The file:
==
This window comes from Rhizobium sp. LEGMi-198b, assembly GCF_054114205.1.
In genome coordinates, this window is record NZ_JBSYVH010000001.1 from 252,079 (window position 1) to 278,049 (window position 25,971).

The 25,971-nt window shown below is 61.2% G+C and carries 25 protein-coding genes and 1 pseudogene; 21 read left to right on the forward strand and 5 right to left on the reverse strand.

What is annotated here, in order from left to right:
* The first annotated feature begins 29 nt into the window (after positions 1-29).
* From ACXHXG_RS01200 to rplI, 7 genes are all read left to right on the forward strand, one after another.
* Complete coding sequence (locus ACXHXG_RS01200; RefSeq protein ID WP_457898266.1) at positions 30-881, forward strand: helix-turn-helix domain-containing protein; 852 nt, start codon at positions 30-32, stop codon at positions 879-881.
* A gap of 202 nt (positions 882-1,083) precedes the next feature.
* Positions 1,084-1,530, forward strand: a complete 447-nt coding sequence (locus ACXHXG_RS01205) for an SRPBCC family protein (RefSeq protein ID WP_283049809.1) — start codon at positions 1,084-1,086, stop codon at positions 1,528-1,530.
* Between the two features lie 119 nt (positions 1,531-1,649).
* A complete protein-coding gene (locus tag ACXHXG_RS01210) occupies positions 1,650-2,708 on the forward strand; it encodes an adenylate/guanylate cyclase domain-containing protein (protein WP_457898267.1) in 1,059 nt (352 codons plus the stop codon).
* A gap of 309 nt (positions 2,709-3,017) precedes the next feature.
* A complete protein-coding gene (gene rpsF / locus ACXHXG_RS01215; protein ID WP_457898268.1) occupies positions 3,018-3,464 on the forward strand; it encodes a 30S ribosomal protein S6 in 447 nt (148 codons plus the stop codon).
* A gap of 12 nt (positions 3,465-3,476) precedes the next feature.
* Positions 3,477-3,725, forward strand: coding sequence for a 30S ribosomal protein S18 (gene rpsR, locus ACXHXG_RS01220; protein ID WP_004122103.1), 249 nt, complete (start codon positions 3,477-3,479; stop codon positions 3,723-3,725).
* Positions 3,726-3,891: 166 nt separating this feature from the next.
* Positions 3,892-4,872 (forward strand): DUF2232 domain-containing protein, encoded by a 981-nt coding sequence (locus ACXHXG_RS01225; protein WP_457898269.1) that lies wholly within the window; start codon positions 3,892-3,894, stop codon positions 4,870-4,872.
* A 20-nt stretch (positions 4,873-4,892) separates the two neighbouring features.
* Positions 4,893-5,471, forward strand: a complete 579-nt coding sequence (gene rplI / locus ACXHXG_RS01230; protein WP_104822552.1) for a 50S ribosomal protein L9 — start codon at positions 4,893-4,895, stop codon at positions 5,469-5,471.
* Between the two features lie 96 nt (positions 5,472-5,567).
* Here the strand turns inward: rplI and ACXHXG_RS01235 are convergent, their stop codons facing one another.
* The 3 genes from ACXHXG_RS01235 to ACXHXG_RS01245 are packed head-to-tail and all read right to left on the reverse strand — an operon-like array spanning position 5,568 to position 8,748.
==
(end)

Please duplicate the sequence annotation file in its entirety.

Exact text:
This window comes from Rhizobium sp. LEGMi-198b, assembly GCF_054114205.1.
In genome coordinates, this window is record NZ_JBSYVH010000001.1 from 252,079 (window position 1) to 278,049 (window position 25,971).

The 25,971-nt window shown below is 61.2% G+C and carries 25 protein-coding genes and 1 pseudogene; 21 read left to right on the forward strand and 5 right to left on the reverse strand.

What is annotated here, in order from left to right:
* The first annotated feature begins 29 nt into the window (after positions 1-29).
* From ACXHXG_RS01200 to rplI, 7 genes are all read left to right on the forward strand, one after another.
* Complete coding sequence (locus ACXHXG_RS01200; RefSeq protein ID WP_457898266.1) at positions 30-881, forward strand: helix-turn-helix domain-containing protein; 852 nt, start codon at positions 30-32, stop codon at positions 879-881.
* A gap of 202 nt (positions 882-1,083) precedes the next feature.
* Positions 1,084-1,530, forward strand: a complete 447-nt coding sequence (locus ACXHXG_RS01205) for an SRPBCC family protein (RefSeq protein ID WP_283049809.1) — start codon at positions 1,084-1,086, stop codon at positions 1,528-1,530.
* Between the two features lie 119 nt (positions 1,531-1,649).
* A complete protein-coding gene (locus tag ACXHXG_RS01210) occupies positions 1,650-2,708 on the forward strand; it encodes an adenylate/guanylate cyclase domain-containing protein (protein WP_457898267.1) in 1,059 nt (352 codons plus the stop codon).
* A gap of 309 nt (positions 2,709-3,017) precedes the next feature.
* A complete protein-coding gene (gene rpsF / locus ACXHXG_RS01215; protein ID WP_457898268.1) occupies positions 3,018-3,464 on the forward strand; it encodes a 30S ribosomal protein S6 in 447 nt (148 codons plus the stop codon).
* A gap of 12 nt (positions 3,465-3,476) precedes the next feature.
* Positions 3,477-3,725, forward strand: coding sequence for a 30S ribosomal protein S18 (gene rpsR, locus ACXHXG_RS01220; protein ID WP_004122103.1), 249 nt, complete (start codon positions 3,477-3,479; stop codon positions 3,723-3,725).
* Positions 3,726-3,891: 166 nt separating this feature from the next.
* Positions 3,892-4,872 (forward strand): DUF2232 domain-containing protein, encoded by a 981-nt coding sequence (locus ACXHXG_RS01225; protein WP_457898269.1) that lies wholly within the window; start codon positions 3,892-3,894, stop codon positions 4,870-4,872.
* A 20-nt stretch (positions 4,873-4,892) separates the two neighbouring features.
* Positions 4,893-5,471, forward strand: a complete 579-nt coding sequence (gene rplI / locus ACXHXG_RS01230; protein WP_104822552.1) for a 50S ribosomal protein L9 — start codon at positions 4,893-4,895, stop codon at positions 5,469-5,471.
* Between the two features lie 96 nt (positions 5,472-5,567).
* Here the strand turns inward: rplI and ACXHXG_RS01235 are convergent, their stop codons facing one another.
* The 3 genes from ACXHXG_RS01235 to ACXHXG_RS01245 are packed head-to-tail and all read right to left on the reverse strand — an operon-like array spanning position 5,568 to position 8,748.